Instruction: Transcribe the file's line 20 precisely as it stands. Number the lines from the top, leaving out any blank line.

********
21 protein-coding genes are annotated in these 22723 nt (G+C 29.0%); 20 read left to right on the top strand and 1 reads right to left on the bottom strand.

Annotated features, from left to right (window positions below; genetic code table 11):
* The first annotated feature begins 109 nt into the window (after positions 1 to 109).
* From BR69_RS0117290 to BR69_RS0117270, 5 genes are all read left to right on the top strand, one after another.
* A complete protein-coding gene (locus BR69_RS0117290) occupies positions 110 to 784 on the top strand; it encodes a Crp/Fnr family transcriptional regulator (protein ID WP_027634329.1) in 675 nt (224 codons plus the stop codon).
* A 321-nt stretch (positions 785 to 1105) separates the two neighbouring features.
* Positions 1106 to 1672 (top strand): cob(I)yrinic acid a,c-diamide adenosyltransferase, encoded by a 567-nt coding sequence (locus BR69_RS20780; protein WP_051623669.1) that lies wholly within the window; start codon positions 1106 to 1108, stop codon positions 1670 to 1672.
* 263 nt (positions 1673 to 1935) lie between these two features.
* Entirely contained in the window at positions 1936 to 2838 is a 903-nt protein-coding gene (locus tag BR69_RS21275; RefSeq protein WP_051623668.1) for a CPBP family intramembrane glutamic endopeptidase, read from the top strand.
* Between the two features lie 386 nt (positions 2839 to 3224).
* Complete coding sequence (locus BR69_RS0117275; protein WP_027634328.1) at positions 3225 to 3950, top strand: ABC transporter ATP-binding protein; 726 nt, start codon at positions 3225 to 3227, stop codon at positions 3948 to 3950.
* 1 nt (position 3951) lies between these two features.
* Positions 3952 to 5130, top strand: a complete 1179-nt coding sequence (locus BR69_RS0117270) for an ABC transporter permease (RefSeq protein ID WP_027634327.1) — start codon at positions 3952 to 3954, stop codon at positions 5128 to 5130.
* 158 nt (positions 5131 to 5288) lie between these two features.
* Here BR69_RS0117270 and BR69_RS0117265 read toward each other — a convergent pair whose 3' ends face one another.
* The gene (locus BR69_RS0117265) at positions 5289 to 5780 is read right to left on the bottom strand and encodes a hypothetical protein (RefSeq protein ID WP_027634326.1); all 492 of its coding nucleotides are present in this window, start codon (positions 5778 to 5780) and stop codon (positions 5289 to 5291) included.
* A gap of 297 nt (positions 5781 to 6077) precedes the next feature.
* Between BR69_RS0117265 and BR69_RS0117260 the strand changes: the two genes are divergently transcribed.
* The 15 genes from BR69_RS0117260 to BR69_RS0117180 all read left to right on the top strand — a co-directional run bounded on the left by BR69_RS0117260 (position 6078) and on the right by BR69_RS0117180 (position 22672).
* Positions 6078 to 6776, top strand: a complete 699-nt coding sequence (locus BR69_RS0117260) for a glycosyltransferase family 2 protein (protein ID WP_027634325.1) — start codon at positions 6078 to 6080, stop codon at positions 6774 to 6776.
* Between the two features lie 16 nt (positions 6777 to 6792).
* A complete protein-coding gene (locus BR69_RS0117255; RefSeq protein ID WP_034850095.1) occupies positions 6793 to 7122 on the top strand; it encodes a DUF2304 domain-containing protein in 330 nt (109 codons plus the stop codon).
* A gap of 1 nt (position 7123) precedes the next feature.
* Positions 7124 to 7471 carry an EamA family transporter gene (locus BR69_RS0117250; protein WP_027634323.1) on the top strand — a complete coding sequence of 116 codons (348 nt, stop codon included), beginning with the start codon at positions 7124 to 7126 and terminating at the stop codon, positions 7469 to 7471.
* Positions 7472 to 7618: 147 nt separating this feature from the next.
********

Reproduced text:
* Positions 6078 to 6776, top strand: a complete 699-nt coding sequence (locus BR69_RS0117260) for a glycosyltransferase family 2 protein (protein ID WP_027634325.1) — start codon at positions 6078 to 6080, stop codon at positions 6774 to 6776.